Thursday, 8 October 2009

The Bible Society and Mysticism

I was saddened to read the Bible Society’s “The Bible in transmission” magazine, and see its content devoted under the banner of ‘contemplation’ to the encouragement of Christian mysticism. These are some quick thoughts as to why:

In essence, mysticism detracts from the Bible. We must certainly affirm the principles behind the lectio divina – the contemplative reading of scripture. It is good to read slowly and thoughtfully. It is good to respond in prayer and silent awareness of God. But by urging a focus on one verse that “strikes home” on the assumption that this is of the Spirit, does put the reader in danger of reading the verse out of context and so ascribing a meaning to it that is not intended by the Holy Spirit in his inspiration of it.

This danger is more potential than definite in terms of Bible reading. But it is much more apparent in the wider ideas behind mysticism. For there the encouragement is to empty the mind of thoughts of God’s works and attributes, and simply rest in the essence of God. Yet to what extent can we say or known that what we meditate on is truly God apart from his attributes? And do we not see his attributes and works to be exactly the things scripture encourages us to ponder? Not to do so, inevitably leads to the mystic equating God’s presence with whatever sense of other or peace they have as they meditate. But it is surely unwise to give such weight to one’s experience, for it breeds a spirituality of uncertainty, for what one feels resonates with God one week, may be felt differently the week after. And what if someone thinks they sense God taking part in the practices of another religion? What if they sense his peace after they have committed some sexual sin? It is too easy to then assume God’s approval.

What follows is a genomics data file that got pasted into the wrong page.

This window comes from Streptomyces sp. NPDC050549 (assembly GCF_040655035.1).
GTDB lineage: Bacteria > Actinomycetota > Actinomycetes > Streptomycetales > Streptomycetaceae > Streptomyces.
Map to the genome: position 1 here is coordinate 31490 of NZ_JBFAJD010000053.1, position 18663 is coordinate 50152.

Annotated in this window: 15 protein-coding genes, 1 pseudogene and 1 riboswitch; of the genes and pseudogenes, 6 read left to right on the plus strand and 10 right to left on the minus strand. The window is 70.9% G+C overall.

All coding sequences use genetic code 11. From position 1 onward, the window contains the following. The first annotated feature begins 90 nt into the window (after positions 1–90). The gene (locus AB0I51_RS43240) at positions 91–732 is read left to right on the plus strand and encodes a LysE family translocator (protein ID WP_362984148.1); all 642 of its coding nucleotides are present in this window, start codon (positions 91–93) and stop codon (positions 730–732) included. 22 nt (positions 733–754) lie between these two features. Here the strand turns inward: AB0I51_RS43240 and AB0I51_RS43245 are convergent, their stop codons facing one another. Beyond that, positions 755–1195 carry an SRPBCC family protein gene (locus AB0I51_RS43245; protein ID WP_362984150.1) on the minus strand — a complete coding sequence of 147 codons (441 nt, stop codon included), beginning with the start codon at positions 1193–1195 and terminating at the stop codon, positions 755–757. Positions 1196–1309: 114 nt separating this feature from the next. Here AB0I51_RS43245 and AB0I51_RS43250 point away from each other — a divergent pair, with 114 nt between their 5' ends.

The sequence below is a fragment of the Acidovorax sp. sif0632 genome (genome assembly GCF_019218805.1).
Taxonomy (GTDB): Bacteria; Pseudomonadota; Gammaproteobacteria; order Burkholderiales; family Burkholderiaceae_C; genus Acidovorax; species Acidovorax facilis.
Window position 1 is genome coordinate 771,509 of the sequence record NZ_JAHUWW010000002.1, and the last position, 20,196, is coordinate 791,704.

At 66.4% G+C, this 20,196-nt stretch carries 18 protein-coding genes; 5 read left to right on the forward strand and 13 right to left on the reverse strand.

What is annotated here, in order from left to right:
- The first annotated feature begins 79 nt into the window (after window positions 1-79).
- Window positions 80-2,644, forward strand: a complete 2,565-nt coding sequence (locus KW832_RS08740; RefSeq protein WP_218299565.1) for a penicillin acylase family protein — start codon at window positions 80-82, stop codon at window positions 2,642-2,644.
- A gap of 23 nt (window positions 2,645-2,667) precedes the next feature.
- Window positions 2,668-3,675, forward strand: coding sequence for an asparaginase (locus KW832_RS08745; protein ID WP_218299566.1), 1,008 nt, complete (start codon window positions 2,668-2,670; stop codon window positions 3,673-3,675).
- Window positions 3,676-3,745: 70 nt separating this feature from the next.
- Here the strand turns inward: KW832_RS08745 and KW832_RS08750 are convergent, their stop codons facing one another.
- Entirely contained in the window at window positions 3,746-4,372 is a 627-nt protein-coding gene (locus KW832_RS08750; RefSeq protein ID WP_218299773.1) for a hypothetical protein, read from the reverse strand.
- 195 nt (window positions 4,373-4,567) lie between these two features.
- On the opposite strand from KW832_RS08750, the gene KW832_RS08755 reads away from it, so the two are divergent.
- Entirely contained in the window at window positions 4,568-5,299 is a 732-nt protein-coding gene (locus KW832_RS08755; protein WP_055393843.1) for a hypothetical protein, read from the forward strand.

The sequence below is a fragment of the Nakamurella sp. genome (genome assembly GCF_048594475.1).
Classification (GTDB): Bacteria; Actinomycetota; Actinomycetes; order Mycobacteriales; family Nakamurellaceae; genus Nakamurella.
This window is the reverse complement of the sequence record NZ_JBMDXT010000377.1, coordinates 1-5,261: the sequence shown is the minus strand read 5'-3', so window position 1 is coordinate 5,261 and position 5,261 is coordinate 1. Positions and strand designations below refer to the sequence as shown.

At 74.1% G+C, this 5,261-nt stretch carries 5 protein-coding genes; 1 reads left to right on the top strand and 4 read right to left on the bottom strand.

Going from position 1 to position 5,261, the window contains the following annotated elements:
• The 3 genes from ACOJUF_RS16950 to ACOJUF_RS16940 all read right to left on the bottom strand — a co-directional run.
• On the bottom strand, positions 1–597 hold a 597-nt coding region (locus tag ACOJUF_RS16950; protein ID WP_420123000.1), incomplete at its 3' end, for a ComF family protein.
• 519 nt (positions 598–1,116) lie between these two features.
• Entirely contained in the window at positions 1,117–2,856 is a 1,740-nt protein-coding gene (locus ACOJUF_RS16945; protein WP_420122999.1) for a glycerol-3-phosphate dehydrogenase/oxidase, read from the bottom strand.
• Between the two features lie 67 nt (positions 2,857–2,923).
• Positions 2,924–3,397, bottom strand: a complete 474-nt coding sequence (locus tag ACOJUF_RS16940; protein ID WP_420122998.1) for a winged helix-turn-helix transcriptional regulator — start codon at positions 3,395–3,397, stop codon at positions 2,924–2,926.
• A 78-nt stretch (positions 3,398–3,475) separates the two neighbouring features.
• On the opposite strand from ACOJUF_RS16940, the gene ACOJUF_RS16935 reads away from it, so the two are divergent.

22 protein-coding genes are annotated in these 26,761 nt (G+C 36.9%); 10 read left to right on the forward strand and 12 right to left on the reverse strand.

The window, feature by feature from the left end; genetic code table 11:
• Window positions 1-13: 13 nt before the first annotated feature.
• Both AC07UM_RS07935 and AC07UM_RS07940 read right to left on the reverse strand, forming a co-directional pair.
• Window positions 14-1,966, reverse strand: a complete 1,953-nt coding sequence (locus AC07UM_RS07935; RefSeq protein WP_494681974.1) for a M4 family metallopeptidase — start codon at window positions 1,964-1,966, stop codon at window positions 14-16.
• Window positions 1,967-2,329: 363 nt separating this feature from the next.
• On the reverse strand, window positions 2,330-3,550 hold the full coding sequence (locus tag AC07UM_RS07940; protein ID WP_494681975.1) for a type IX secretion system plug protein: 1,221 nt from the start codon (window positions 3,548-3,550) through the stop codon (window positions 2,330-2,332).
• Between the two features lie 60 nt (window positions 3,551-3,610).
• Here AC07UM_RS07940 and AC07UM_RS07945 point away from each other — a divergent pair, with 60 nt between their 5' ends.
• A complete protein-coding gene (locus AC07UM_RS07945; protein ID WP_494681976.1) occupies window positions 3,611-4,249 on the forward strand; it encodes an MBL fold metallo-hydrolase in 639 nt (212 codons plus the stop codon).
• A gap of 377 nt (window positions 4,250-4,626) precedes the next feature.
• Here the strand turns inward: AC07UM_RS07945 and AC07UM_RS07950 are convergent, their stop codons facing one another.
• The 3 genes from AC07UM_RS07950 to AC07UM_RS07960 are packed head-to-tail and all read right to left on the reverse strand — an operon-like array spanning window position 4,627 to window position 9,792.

Thus in the Bible Society’s magazine on mysticism we see pantheism affirmed because one has a sense of God in nature, the truths of other religions included in Christian worship as if they prove God’s presence in such religion, the benefits of iconography as long as we look through it to God, and we read one man affirm that self-critical feelings such as shame or guilt are never from God. All these ideas are asserted by Christian Ministers, yet each on is contrary to what we learn of God and his will within scripture.

The problem is ultimately one of objectifying experience. It certainly resonates with postmodernism and what those of this age may prefer. But is it right to justify such a spirituality on this basis, as is the concern of many so called emerging churches and fresh expressions? Surely, what the church must do is encourage a right experientialism that reflects on and responds to God’s word with peace, joy, guilt, thanksgiving or whatever; and a healthy discernment that recognises the deceitfulness of the heart and brings it to the checks and balances of scripture – checks to its erroneous feelings, and balances to ensure that what is rightly held is given the importance scripture gives it.

For a previous post on the subject, see here.